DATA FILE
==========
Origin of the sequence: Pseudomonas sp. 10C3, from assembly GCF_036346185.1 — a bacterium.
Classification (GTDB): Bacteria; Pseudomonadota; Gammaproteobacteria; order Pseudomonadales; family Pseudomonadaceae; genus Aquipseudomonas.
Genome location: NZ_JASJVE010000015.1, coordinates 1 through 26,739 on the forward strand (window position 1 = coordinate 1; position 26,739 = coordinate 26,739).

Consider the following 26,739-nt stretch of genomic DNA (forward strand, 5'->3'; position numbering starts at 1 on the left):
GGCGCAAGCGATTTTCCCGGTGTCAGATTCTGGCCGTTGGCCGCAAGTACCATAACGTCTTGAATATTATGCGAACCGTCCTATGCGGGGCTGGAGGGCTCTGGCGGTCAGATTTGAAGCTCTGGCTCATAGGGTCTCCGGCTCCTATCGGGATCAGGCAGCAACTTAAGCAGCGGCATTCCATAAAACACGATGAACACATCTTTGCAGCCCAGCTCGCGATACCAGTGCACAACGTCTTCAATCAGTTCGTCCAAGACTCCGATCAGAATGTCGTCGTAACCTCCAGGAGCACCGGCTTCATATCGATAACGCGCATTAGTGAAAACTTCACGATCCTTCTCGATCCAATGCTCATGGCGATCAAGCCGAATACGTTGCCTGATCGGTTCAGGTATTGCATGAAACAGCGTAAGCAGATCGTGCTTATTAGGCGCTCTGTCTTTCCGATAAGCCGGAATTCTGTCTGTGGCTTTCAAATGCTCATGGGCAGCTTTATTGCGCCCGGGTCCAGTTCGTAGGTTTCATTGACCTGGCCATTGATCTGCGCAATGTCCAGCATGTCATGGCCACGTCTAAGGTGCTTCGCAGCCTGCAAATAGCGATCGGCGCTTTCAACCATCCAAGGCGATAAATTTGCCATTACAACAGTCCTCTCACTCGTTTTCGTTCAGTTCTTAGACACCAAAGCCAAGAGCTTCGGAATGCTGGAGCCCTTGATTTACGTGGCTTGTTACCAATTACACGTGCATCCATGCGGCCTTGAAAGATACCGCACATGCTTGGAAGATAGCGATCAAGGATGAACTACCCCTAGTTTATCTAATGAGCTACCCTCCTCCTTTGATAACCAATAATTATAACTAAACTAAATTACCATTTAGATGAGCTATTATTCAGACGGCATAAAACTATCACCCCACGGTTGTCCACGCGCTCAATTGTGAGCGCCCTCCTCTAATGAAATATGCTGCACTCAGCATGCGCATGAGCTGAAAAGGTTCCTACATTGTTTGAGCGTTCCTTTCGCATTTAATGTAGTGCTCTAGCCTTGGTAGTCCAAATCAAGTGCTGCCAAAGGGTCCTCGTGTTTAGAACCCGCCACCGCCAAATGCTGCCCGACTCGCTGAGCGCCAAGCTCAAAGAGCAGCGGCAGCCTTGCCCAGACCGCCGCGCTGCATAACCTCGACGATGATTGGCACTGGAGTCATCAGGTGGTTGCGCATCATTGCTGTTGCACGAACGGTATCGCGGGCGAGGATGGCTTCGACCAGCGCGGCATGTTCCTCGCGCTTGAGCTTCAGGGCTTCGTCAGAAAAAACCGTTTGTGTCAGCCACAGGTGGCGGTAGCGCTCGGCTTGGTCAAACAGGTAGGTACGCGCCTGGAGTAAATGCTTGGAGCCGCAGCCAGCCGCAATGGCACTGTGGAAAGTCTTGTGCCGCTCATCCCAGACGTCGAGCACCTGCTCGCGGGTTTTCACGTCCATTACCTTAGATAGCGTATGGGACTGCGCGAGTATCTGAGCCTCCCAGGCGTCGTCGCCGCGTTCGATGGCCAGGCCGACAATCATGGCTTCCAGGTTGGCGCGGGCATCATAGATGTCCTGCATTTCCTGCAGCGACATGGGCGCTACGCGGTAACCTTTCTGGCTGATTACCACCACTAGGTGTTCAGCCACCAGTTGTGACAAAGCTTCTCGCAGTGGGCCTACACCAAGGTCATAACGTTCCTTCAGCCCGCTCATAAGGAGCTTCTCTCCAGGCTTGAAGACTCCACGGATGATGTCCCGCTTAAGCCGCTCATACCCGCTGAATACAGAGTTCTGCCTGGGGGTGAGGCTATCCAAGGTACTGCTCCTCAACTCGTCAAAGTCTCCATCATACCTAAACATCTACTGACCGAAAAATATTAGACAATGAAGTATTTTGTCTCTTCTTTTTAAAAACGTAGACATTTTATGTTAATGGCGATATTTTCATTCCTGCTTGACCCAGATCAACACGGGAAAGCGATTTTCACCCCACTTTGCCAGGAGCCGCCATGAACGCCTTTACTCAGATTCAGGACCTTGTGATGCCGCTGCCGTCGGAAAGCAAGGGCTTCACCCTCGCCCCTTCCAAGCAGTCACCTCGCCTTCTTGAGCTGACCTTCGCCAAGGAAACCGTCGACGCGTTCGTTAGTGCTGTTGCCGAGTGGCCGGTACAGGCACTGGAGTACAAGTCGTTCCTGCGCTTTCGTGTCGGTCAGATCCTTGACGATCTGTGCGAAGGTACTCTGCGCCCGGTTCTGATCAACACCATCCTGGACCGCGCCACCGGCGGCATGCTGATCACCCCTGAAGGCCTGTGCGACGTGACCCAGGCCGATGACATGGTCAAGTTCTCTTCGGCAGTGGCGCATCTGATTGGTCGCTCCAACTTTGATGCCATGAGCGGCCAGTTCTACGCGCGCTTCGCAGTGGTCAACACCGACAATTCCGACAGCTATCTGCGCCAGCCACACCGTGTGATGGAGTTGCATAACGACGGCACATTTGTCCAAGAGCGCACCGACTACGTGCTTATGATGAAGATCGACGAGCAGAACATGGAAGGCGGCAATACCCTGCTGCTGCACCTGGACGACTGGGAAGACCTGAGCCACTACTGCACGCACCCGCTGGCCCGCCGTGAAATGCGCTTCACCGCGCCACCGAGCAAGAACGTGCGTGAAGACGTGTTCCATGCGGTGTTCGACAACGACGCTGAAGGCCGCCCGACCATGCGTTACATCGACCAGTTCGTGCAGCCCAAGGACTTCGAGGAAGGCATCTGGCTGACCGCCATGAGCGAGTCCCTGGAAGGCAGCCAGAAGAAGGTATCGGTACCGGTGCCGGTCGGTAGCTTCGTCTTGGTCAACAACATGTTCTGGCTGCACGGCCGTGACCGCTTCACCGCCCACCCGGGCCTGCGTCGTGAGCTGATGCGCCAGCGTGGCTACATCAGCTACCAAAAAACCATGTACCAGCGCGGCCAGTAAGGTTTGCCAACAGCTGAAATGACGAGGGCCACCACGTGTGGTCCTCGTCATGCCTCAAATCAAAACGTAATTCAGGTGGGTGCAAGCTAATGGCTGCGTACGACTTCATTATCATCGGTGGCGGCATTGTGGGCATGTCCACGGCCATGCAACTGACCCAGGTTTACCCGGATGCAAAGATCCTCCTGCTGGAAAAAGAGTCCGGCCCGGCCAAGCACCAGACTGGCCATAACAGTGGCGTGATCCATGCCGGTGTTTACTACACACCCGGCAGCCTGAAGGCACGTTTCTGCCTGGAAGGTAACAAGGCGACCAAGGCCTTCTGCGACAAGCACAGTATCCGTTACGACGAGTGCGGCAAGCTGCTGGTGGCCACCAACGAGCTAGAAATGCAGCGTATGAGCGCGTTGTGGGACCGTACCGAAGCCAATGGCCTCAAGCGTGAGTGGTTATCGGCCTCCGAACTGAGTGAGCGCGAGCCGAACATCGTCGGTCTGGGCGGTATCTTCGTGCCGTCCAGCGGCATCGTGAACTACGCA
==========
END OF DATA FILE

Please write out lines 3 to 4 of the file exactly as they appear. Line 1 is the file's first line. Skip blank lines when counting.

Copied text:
Genome location: NZ_JASJVE010000015.1, coordinates 1 through 26,739 on the forward strand (window position 1 = coordinate 1; position 26,739 = coordinate 26,739).

Consider the following 26,739-nt stretch of genomic DNA (forward strand, 5'->3'; position numbering starts at 1 on the left):